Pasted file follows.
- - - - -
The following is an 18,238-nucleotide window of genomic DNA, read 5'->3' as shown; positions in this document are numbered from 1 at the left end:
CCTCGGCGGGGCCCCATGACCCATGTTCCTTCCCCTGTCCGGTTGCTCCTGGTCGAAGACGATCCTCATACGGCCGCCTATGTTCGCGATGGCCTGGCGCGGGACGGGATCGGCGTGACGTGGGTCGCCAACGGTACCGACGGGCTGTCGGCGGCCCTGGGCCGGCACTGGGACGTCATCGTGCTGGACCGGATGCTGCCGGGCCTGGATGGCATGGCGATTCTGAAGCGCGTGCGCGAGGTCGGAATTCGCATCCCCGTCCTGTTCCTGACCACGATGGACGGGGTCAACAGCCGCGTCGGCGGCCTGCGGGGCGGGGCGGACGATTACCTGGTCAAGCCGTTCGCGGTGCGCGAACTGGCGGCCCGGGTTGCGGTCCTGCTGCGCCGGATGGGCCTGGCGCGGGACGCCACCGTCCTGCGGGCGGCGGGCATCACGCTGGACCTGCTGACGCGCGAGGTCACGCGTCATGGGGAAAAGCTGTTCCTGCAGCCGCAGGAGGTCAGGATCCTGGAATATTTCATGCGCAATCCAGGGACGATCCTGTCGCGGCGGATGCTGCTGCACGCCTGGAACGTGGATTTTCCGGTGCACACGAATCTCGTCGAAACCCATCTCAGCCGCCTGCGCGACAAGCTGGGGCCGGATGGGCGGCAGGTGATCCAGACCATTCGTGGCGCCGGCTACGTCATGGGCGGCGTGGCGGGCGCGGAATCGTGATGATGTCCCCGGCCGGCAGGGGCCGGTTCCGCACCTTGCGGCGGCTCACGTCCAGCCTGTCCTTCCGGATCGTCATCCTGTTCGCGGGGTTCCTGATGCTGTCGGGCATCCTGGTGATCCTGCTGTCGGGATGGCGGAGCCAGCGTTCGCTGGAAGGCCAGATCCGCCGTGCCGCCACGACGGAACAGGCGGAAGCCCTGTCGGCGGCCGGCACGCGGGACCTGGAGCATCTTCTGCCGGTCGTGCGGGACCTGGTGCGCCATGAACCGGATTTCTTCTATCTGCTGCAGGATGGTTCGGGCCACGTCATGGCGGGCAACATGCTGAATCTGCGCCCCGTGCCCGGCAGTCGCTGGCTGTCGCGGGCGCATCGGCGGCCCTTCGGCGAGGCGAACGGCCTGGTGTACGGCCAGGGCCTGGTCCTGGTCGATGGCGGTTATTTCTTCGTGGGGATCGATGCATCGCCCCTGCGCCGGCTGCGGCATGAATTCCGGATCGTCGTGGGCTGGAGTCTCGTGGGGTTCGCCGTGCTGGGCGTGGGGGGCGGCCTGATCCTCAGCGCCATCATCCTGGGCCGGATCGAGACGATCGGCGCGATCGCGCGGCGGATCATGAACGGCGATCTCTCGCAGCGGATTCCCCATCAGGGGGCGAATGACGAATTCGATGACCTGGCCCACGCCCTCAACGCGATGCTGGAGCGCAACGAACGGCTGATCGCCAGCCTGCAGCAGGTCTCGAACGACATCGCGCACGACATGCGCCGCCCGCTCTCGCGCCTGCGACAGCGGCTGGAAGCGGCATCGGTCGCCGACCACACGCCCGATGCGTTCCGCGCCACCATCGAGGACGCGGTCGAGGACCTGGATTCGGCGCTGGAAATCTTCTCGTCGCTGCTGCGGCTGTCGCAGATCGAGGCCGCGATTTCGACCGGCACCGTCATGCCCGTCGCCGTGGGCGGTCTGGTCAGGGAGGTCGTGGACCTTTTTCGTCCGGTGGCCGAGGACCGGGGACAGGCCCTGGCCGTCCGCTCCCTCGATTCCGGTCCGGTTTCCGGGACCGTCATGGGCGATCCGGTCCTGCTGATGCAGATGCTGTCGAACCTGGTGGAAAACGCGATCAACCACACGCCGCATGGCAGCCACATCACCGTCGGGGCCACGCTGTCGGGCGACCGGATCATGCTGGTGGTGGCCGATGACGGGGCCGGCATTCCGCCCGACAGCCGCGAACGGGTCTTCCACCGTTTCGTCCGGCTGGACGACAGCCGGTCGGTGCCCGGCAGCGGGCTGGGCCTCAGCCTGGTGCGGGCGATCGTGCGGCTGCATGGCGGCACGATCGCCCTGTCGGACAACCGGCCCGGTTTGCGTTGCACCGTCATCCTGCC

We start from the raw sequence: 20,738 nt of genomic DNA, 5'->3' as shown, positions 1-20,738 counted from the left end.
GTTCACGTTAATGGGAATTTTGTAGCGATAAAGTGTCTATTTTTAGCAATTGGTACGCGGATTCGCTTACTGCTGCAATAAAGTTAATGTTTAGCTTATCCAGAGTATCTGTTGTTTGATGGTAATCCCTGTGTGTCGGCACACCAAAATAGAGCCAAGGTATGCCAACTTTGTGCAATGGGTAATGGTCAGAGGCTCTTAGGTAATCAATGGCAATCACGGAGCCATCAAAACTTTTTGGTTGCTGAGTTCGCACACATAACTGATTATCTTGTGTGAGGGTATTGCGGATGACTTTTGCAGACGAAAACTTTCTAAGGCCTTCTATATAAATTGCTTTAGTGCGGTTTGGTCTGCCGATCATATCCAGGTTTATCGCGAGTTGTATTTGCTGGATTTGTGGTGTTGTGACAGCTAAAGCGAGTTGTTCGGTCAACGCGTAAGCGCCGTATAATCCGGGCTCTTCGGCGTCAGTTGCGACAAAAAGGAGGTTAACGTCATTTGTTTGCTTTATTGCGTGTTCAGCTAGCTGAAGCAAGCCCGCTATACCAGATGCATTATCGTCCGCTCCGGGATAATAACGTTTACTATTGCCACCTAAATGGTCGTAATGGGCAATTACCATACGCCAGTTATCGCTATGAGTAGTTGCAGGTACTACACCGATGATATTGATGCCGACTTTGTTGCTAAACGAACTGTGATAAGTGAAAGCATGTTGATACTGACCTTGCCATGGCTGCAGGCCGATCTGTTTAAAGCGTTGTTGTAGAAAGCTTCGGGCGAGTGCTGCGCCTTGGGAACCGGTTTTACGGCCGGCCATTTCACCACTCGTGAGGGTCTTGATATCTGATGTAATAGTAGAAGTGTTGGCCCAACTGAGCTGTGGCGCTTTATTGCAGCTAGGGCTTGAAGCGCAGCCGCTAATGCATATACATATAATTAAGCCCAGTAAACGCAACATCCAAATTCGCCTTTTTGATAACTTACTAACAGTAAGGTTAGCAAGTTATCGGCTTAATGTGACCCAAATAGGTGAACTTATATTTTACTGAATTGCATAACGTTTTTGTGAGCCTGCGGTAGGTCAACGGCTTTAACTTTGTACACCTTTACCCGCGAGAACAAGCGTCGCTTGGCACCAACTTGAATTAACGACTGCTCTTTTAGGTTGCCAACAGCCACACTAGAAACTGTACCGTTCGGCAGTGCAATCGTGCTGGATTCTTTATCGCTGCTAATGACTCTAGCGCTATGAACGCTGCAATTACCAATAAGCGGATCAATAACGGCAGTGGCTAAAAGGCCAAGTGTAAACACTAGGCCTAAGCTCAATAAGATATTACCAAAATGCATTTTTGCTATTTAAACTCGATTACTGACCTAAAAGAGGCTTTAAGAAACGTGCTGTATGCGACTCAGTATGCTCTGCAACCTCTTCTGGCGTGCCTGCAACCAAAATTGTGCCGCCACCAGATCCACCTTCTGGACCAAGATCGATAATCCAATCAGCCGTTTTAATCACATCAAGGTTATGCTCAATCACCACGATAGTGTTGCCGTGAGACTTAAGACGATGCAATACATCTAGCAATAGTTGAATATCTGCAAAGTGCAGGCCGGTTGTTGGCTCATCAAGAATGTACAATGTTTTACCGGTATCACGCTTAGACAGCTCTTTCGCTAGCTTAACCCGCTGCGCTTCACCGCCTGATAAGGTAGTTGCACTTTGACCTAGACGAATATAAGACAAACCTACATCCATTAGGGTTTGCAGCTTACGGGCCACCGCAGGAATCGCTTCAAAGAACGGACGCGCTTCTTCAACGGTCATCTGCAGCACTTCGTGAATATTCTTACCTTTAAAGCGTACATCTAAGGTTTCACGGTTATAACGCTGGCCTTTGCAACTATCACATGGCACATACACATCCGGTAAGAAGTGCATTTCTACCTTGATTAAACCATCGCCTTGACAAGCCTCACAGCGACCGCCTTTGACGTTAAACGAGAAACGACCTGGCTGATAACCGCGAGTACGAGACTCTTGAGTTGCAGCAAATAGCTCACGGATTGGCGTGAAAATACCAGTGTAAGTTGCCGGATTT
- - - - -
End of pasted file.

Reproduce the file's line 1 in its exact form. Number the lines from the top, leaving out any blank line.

The following is an 18,238-nucleotide window of genomic DNA, read 5'->3' as shown; positions in this document are numbered from 1 at the left end: